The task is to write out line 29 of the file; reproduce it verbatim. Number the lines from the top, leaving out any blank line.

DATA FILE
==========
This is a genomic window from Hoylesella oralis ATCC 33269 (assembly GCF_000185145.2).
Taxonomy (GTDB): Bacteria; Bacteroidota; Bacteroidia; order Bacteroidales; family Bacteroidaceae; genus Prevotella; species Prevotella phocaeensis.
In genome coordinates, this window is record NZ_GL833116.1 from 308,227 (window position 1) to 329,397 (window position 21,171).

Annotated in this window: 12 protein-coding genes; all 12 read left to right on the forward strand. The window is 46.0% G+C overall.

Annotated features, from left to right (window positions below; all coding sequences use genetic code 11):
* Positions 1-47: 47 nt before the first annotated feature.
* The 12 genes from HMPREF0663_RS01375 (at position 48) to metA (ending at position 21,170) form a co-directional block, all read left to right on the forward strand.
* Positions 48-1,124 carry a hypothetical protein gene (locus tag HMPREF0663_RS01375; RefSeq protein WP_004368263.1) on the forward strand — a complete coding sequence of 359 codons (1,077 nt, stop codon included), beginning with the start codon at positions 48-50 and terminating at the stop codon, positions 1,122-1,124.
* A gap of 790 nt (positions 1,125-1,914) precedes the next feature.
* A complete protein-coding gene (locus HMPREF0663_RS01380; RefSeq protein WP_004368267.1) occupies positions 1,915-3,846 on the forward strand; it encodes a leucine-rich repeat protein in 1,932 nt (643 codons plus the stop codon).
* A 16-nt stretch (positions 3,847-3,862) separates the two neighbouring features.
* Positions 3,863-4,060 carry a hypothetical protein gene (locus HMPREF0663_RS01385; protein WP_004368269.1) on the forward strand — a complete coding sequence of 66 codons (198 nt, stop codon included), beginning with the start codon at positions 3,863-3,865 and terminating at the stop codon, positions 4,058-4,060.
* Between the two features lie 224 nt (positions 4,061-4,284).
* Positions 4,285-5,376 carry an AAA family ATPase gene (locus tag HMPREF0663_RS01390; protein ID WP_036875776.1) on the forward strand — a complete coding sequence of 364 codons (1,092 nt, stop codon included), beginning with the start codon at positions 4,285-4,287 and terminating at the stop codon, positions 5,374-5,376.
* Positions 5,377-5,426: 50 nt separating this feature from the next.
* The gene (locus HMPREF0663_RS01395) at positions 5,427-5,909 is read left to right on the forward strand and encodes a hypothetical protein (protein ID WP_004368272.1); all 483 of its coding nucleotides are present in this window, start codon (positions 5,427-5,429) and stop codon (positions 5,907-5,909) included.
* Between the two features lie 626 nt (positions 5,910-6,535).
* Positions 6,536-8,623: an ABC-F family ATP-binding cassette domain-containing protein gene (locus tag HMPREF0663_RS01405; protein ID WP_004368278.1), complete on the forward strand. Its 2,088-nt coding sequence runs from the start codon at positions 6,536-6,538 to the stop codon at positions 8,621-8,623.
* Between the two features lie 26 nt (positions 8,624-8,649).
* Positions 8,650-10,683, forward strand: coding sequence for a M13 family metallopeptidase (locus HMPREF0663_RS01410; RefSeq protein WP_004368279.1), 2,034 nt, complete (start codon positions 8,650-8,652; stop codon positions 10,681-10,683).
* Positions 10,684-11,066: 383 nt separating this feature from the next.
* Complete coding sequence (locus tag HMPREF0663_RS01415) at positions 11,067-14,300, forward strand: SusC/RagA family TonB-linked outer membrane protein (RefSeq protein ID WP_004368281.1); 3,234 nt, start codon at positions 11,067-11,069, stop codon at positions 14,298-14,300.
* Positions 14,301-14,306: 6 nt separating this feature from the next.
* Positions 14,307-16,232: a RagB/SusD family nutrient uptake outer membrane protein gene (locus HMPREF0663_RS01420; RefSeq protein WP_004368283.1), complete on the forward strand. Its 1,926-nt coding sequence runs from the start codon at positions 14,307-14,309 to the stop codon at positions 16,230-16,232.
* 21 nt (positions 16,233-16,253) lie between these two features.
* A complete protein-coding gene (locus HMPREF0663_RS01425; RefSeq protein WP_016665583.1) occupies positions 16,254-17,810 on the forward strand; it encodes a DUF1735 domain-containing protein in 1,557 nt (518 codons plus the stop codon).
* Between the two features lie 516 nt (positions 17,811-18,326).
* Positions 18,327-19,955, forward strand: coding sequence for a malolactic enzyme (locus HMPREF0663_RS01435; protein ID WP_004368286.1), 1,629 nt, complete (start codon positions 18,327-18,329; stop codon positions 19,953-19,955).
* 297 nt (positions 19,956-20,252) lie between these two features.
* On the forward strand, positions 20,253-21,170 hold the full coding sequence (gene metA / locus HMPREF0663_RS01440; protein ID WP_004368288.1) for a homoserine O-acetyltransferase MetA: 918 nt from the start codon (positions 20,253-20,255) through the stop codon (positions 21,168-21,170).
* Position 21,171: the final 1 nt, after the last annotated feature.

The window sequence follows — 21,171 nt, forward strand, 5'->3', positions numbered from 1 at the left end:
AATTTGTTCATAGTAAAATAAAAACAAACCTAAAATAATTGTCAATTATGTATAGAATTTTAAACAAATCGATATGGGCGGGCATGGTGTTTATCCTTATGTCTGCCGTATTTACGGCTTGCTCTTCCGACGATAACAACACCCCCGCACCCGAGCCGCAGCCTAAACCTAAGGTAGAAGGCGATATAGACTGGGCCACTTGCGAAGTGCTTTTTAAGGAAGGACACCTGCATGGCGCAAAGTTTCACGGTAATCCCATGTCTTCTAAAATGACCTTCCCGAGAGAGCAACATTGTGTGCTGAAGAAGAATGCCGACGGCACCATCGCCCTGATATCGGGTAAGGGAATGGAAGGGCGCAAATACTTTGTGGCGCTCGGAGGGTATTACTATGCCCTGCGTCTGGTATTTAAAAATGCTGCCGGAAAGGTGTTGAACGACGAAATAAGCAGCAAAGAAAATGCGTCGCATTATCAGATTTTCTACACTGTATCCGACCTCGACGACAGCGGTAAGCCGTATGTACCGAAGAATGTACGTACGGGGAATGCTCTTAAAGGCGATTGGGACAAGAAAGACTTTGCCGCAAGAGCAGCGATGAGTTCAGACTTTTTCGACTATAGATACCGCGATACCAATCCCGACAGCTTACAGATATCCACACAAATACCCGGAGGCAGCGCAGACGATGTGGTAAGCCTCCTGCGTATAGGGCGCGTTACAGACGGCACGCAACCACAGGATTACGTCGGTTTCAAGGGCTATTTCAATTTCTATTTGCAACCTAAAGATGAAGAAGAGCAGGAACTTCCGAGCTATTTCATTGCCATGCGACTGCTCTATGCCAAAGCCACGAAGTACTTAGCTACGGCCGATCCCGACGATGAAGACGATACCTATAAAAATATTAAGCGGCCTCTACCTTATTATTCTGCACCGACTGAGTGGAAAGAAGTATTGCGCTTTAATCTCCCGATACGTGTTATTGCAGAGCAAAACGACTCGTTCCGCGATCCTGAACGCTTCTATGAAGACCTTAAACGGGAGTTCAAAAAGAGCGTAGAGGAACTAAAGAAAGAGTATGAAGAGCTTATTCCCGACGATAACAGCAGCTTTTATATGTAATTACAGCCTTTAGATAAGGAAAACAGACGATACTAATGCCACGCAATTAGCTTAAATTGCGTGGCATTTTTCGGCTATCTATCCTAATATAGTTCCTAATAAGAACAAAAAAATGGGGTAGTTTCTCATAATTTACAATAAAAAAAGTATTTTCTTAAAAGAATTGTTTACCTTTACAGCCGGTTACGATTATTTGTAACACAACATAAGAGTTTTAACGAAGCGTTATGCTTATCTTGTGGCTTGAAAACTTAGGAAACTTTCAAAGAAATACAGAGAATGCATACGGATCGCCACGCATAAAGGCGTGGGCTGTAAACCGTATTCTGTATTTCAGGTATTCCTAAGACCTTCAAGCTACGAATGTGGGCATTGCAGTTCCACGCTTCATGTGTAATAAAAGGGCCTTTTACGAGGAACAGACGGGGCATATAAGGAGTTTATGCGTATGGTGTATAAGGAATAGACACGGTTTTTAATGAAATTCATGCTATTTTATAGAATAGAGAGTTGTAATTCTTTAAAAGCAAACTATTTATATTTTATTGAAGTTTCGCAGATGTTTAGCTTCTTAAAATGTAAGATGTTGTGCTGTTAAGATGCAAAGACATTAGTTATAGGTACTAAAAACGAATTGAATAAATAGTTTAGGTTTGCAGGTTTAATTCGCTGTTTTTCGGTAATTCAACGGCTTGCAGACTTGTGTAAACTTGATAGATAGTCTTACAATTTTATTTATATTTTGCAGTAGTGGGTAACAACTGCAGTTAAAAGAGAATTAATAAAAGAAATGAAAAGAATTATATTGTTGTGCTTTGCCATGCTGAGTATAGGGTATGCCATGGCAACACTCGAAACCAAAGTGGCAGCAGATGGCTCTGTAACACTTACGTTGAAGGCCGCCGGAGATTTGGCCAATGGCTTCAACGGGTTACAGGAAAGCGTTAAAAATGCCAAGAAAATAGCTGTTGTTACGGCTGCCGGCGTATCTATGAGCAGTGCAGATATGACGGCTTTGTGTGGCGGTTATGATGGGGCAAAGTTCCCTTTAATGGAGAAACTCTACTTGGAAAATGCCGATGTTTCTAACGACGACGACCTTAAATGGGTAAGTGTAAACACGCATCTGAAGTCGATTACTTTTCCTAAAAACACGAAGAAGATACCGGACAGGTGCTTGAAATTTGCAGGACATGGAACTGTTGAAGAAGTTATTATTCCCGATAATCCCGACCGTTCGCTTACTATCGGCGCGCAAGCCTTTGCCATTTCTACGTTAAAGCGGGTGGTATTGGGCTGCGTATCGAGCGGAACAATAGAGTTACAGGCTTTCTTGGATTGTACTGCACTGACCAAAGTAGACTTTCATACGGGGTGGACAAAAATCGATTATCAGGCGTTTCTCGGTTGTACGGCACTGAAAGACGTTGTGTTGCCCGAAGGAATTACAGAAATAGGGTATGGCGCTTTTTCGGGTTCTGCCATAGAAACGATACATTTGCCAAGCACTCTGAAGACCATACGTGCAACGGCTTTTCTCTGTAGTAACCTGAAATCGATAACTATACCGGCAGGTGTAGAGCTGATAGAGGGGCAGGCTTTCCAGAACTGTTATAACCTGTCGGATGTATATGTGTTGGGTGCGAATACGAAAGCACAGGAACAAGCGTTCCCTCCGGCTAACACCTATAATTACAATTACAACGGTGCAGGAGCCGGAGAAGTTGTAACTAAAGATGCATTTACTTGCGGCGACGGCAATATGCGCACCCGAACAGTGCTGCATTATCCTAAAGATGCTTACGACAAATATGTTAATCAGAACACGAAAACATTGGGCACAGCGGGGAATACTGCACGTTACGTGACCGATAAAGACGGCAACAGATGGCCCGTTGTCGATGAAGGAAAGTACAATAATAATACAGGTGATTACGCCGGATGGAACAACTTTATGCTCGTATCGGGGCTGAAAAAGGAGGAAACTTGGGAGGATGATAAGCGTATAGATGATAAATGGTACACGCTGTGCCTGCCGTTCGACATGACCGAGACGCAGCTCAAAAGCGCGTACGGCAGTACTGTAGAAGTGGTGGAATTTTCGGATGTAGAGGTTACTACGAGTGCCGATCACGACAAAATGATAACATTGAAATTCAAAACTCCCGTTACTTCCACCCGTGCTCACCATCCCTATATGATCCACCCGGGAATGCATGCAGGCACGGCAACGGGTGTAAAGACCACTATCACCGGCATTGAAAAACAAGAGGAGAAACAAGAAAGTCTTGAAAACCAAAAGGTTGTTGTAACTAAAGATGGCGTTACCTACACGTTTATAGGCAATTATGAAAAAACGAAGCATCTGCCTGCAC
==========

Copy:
* 297 nt (positions 19,956-20,252) lie between these two features.